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Unlivable rentals seen factor in slide into homelessness


The lack of low- to-moderate-income housing in Indian River County creates a desperate situation for many low-income renters, and some landlords exploit the situation, demanding big up-front deposits and then keeping the money when tenants move out because of unlivable conditions – a process that too often leads to homelessness.

Mark Titone of Titone Properties LLC, who lives in Central Beach, appears to be one of those landlords, according to non-profits that assist the homeless and county records.  His company owns 44 rental properties in the county and has brought nearly 70 eviction actions against tenants since 2010.

Court documents reveal a common thread. Many of the defendants claimed Titone promised to make a rental property livable, but never did. When they complained, he filed an eviction notice.

Most of the evictions were successful, the tenants fleeing instead of “answering” the eviction summons. With cash depleted and ‘evicted’ stamped on their record, finding housing becomes more difficult and the slide into homelessness closer. 

County code enforcement has cited Titone 55 times since 2009, mostly for trash, vehicles and appliances around buildings. There have been four citations for no building permit or licensed contractor. Indian River County Code Enforcement Chief Roland DuBlois said Titone usually complies within the deadline and therefore doesn’t have to pay a fine, “but there have been a few fines in the thousands of dollars.”

For the most part, county inspectors can’t see serious problems and health hazards inside Titone’s buildings, but Betty Beatty-Hunter, with the county building division, said tenants have filed substandard-construction complaints on six of Titone’s properties since 2013.

County inspectors following up on the complaints cited dangerous, improper and exposed wiring, roofs caving in, carports and utility rooms illegally converted into bedrooms, bathrooms added without permits and not vented properly, washing machines dumping on bare ground and other infractions.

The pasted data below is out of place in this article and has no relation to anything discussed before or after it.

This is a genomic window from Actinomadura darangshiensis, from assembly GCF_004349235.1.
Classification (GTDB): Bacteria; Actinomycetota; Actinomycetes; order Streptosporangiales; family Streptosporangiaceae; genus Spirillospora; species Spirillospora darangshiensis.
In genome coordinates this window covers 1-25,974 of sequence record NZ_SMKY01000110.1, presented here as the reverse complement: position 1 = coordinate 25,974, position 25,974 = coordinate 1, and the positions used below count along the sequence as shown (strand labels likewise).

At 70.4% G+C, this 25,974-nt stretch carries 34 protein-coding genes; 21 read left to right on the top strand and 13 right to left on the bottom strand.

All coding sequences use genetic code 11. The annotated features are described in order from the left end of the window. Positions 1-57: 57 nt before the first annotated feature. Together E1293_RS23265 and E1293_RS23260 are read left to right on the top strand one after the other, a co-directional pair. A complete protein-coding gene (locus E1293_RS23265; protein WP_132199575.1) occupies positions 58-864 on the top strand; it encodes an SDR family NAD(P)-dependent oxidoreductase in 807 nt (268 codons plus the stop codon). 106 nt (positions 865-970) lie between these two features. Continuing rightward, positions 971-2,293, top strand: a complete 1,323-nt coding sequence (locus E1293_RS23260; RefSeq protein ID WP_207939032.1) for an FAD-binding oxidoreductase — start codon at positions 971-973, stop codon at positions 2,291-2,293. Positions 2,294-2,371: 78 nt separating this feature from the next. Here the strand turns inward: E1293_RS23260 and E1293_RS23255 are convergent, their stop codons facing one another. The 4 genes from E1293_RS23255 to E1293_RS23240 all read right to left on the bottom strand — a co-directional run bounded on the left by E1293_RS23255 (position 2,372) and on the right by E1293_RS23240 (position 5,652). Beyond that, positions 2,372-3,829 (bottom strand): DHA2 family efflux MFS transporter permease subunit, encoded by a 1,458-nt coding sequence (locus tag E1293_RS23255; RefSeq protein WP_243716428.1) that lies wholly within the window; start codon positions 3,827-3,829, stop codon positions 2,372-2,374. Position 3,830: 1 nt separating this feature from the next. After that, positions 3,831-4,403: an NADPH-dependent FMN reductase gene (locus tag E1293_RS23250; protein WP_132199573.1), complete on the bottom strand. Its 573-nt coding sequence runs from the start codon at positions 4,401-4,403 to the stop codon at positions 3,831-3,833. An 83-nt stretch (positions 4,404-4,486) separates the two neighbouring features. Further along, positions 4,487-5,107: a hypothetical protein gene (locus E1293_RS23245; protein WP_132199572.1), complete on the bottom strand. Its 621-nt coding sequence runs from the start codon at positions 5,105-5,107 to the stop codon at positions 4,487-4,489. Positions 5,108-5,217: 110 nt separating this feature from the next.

Louise Hubbard, executive director of the Treasure Coast Homeless Services Council, said homelessness is on the rise, in part, because of landlords who rent dwellings too poorly kept to pass federally-required inspections, a prerequisite for rent and utility subsidies, and who leave poor renters poorer through the use of Florida’s strong eviction laws.

“We avoid these landlords, including Mark Titone, even though every single day we have difficulty finding an apartment affordable to the residents we are trying to help,” Hubbard said. “Our experience is, since 2010, his properties do not pass inspection.”

Robin Miller, Indian River County Rental Assistance Program manager, said, “There is a lack of affordable housing in Vero Beach and it’s getting worse, especially for the elderly who get about $900 a month. We have a wait list of 556 individuals. But the property must pass our housing quality inspection.”

Those tenants who “answered” Titone’s evictions summons tell a similar story in court documents. Some also filed counterclaims or separate cases in small claims court. 

Andrea Archer responded to an eviction summons about six weeks ago. She said when she complained about a clogged toilet, Titone insisted she pay $350 to pump out the septic tank, which didn’t fix the problem. She said she later learned a prior tenant had recently had the tank pumped out with the same lack of results, and says Titone knew it.